With UPN and the WB soon to be extinct (the two are merging to form the new network CW), I thought it might be a good idea to write about a series from the early days of UPN. Many of you might remember that when UPN first began, its focus was on hour long action series with the goal of attracting a young male audience. In its first few months such series as Star Trek: Voyager, Legend, and Marker aired on the young network. Most of those series were forgettable, with two exceptions. One was Star Trek: Voyager. The other was a series called Nowhere Man. Although only running one season, it would go onto become a bit of a cult series. The complete series was released on DVD December 26, 2005, giving me a chance to see it again nearly ten years after it originally aired.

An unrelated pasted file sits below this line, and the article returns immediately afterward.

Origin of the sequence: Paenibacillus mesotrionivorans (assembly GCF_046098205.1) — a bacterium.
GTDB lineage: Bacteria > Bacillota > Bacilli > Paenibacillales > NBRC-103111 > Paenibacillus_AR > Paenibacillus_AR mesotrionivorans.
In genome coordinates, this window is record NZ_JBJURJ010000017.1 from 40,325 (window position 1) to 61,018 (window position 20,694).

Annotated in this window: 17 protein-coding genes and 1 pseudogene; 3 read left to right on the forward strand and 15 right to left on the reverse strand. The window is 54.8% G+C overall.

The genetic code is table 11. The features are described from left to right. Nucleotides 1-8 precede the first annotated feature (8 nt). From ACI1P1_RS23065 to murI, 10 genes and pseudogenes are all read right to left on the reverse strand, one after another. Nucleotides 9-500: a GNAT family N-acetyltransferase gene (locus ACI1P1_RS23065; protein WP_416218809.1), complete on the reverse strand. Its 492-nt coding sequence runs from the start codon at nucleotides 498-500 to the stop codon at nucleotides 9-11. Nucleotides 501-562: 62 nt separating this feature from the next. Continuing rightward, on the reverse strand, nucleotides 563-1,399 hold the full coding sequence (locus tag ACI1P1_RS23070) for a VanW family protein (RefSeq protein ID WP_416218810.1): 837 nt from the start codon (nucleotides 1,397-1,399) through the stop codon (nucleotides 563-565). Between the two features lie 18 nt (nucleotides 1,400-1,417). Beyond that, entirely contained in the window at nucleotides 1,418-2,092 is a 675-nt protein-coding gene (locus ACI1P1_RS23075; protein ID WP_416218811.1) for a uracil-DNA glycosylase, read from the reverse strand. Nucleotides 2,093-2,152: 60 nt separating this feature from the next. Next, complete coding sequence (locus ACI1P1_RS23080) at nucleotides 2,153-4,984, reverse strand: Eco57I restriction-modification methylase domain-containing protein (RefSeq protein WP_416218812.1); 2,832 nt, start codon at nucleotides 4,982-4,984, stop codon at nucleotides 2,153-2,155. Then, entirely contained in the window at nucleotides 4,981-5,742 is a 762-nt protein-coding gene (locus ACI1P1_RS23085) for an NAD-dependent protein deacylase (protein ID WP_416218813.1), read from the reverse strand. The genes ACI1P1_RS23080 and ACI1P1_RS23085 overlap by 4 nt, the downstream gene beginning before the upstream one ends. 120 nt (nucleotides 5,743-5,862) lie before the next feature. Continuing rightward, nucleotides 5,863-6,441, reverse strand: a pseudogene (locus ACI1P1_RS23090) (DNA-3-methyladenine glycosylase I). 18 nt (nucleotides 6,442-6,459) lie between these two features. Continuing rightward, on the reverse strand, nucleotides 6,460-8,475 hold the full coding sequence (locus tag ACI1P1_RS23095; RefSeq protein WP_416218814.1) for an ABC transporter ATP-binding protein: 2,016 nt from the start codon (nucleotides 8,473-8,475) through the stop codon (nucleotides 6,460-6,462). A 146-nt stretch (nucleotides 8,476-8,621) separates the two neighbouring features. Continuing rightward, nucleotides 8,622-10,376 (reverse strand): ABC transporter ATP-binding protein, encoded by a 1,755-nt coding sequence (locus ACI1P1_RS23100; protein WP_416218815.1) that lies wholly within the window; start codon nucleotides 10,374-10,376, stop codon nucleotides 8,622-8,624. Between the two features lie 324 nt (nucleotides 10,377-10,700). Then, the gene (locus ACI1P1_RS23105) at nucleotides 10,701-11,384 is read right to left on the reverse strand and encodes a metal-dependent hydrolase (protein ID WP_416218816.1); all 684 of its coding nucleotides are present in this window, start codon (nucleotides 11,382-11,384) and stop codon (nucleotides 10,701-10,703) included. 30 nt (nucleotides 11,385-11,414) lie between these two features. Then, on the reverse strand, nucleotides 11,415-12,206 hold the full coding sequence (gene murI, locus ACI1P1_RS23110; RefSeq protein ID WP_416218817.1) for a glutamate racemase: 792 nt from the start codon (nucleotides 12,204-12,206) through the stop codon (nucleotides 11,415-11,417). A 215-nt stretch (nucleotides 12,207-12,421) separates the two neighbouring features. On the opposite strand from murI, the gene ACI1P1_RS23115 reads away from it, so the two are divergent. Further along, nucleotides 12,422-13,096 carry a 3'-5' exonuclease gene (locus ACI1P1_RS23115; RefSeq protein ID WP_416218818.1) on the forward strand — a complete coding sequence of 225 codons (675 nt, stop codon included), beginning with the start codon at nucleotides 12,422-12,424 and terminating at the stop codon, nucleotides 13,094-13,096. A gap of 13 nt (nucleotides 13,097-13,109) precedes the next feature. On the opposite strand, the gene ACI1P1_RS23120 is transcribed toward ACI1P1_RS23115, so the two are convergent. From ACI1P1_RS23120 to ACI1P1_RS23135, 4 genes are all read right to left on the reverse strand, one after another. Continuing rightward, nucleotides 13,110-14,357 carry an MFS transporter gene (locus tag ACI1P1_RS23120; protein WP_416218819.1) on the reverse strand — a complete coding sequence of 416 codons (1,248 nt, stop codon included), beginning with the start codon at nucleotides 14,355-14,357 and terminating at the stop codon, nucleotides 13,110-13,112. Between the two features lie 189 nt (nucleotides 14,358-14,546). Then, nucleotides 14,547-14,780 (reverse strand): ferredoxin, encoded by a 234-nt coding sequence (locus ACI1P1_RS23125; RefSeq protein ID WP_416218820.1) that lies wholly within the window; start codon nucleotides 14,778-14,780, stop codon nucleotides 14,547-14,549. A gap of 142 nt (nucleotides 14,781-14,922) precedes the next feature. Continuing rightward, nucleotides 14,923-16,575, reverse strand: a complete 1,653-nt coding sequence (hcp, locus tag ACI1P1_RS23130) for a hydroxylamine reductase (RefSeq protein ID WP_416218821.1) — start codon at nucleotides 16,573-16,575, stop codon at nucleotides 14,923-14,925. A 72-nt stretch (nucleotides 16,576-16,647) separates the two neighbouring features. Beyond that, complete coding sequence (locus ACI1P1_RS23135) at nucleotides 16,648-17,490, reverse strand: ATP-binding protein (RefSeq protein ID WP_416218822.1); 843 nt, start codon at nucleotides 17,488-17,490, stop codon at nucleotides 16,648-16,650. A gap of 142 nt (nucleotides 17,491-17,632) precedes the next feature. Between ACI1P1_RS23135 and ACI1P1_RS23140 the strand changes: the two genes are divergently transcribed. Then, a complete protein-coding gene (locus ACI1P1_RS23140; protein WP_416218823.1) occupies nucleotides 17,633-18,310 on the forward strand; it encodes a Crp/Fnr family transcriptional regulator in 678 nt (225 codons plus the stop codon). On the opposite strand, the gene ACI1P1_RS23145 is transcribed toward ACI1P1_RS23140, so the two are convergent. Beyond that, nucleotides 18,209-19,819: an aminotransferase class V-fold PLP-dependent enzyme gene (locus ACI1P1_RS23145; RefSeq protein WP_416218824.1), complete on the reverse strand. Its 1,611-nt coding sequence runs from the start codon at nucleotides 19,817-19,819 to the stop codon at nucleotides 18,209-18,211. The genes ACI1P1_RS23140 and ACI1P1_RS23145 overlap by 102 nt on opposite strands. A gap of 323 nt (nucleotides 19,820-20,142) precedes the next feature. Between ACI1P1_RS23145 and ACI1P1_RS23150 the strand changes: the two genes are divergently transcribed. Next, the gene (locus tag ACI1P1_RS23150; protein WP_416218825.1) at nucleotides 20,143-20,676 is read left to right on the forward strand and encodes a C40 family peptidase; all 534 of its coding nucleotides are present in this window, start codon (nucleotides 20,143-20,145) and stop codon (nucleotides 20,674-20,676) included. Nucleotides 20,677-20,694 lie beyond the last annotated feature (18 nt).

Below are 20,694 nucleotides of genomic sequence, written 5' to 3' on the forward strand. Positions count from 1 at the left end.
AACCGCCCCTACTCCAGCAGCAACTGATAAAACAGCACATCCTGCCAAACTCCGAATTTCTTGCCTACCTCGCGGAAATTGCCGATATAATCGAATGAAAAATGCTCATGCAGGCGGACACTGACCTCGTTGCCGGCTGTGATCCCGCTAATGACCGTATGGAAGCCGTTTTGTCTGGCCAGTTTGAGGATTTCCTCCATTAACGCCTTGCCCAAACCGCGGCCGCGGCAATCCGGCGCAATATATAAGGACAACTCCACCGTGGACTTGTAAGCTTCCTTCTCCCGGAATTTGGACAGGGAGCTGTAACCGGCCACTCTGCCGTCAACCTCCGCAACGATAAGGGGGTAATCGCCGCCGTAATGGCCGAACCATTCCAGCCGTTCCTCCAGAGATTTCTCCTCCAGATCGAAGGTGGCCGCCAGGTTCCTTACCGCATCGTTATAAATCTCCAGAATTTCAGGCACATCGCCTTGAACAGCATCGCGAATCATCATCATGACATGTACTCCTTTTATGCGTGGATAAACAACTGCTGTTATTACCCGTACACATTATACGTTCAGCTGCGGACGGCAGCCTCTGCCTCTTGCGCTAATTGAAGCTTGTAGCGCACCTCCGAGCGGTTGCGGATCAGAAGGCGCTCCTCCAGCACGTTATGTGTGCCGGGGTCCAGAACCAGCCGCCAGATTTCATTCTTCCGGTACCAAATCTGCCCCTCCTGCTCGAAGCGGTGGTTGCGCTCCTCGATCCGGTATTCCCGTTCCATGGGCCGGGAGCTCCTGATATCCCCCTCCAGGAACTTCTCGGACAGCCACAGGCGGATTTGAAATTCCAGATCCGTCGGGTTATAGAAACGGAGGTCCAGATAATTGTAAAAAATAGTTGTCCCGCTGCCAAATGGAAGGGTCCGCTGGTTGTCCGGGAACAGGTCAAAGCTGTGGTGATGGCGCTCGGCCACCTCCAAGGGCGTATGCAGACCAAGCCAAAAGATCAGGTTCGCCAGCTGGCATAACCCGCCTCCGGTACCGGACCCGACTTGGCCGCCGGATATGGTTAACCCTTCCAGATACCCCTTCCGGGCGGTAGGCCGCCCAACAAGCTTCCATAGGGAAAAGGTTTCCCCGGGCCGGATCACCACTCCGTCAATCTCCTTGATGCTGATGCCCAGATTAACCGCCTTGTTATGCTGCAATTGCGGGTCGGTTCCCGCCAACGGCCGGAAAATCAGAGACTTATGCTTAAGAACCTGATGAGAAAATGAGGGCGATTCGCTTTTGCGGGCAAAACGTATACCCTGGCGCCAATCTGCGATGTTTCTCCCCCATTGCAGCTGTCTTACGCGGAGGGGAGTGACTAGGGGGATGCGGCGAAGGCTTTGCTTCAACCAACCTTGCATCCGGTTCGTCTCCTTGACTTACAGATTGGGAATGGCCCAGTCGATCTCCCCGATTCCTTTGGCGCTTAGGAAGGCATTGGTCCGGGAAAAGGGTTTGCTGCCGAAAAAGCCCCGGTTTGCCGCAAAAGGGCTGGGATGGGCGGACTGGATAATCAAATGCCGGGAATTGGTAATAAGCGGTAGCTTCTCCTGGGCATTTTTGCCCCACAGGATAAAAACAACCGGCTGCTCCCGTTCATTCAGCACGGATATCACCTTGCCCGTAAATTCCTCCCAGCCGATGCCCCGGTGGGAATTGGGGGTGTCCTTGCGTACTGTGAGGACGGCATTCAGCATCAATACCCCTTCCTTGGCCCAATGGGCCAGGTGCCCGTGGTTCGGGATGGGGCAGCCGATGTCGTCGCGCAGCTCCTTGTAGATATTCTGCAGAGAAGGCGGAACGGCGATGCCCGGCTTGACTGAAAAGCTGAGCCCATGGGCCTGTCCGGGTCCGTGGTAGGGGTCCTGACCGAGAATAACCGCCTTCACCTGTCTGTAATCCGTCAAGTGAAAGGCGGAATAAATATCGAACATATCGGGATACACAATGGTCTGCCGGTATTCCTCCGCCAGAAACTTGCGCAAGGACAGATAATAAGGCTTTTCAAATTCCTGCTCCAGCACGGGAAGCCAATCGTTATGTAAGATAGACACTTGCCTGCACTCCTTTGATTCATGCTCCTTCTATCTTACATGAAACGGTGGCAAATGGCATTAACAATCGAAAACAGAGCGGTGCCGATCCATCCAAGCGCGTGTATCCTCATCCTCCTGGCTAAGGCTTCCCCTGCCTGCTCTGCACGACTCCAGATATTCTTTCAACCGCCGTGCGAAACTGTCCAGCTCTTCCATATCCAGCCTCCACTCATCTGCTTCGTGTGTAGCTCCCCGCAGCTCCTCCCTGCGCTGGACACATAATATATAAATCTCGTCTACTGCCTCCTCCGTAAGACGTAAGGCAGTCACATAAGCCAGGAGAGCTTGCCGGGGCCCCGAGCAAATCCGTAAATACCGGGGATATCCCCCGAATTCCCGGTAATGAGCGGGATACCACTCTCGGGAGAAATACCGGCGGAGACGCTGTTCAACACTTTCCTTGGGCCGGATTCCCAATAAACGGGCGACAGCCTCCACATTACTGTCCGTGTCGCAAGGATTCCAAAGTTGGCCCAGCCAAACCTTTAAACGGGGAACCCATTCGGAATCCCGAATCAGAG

For those of you who never saw Nowhere Man (which I am taking for granted is most of you), Nowhere Man starred Bruce Greenwood as Thomas Veil. Veil was a documentary photographer who abruptly finds his entire life "erased." His friends and family (even his wife) don't recognise him. The keys to his home and his studio will no longer open any doors in those places. His ATM and credit cards no longer work. In fact, any record of his existence is gone. Veil does not know precisely why this happened, but he suspects that it might have to do with a photograph he took in South America. It seems some secret organisation, a conspiracy with people in high places, want the negatives to that photograph. And they will do anything to get it from him. As a result, Veil must flee for his life, travelling from place to place in an effort to uncover the truth about the conspiracy and why his life was erased. Effectively, it was a cross between The Fugitive and The Prisoner.